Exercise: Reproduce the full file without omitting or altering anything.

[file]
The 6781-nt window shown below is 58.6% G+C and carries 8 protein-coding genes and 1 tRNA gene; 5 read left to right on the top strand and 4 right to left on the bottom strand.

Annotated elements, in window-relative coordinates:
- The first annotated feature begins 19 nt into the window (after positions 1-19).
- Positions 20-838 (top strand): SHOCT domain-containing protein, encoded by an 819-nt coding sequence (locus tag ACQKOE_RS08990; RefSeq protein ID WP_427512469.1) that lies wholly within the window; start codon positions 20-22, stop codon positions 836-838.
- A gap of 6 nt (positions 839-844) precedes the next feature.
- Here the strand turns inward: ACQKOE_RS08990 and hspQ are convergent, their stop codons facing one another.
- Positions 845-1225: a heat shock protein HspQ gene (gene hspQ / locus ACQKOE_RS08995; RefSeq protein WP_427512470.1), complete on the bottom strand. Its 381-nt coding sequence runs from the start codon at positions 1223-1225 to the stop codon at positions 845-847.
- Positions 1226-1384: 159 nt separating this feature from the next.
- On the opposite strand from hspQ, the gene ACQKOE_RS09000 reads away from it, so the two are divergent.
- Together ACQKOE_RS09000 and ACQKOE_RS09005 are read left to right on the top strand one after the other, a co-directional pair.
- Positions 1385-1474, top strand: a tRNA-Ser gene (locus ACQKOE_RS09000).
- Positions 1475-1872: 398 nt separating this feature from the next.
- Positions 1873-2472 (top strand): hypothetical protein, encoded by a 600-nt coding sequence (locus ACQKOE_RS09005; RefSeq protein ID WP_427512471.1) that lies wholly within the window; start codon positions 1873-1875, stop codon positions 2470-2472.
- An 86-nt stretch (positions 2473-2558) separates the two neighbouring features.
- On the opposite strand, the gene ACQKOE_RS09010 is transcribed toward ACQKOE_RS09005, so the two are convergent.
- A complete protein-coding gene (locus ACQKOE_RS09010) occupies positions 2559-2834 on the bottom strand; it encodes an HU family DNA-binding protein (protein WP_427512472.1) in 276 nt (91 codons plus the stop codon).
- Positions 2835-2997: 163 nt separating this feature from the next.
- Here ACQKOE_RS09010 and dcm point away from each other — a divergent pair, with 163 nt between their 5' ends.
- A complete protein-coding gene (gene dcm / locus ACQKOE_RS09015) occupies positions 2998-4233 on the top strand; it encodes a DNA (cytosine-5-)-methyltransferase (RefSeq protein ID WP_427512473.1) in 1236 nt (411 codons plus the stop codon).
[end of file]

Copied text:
The 6781-nt window shown below is 58.6% G+C and carries 8 protein-coding genes and 1 tRNA gene; 5 read left to right on the top strand and 4 right to left on the bottom strand.

Annotated elements, in window-relative coordinates:
- The first annotated feature begins 19 nt into the window (after positions 1-19).
- Positions 20-838 (top strand): SHOCT domain-containing protein, encoded by an 819-nt coding sequence (locus tag ACQKOE_RS08990; RefSeq protein ID WP_427512469.1) that lies wholly within the window; start codon positions 20-22, stop codon positions 836-838.
- A gap of 6 nt (positions 839-844) precedes the next feature.
- Here the strand turns inward: ACQKOE_RS08990 and hspQ are convergent, their stop codons facing one another.
- Positions 845-1225: a heat shock protein HspQ gene (gene hspQ / locus ACQKOE_RS08995; RefSeq protein WP_427512470.1), complete on the bottom strand. Its 381-nt coding sequence runs from the start codon at positions 1223-1225 to the stop codon at positions 845-847.
- Positions 1226-1384: 159 nt separating this feature from the next.
- On the opposite strand from hspQ, the gene ACQKOE_RS09000 reads away from it, so the two are divergent.
- Together ACQKOE_RS09000 and ACQKOE_RS09005 are read left to right on the top strand one after the other, a co-directional pair.
- Positions 1385-1474, top strand: a tRNA-Ser gene (locus ACQKOE_RS09000).
- Positions 1475-1872: 398 nt separating this feature from the next.
- Positions 1873-2472 (top strand): hypothetical protein, encoded by a 600-nt coding sequence (locus ACQKOE_RS09005; RefSeq protein ID WP_427512471.1) that lies wholly within the window; start codon positions 1873-1875, stop codon positions 2470-2472.
- An 86-nt stretch (positions 2473-2558) separates the two neighbouring features.
- On the opposite strand, the gene ACQKOE_RS09010 is transcribed toward ACQKOE_RS09005, so the two are convergent.
- A complete protein-coding gene (locus ACQKOE_RS09010) occupies positions 2559-2834 on the bottom strand; it encodes an HU family DNA-binding protein (protein WP_427512472.1) in 276 nt (91 codons plus the stop codon).
- Positions 2835-2997: 163 nt separating this feature from the next.
- Here ACQKOE_RS09010 and dcm point away from each other — a divergent pair, with 163 nt between their 5' ends.
- A complete protein-coding gene (gene dcm / locus ACQKOE_RS09015) occupies positions 2998-4233 on the top strand; it encodes a DNA (cytosine-5-)-methyltransferase (RefSeq protein ID WP_427512473.1) in 1236 nt (411 codons plus the stop codon).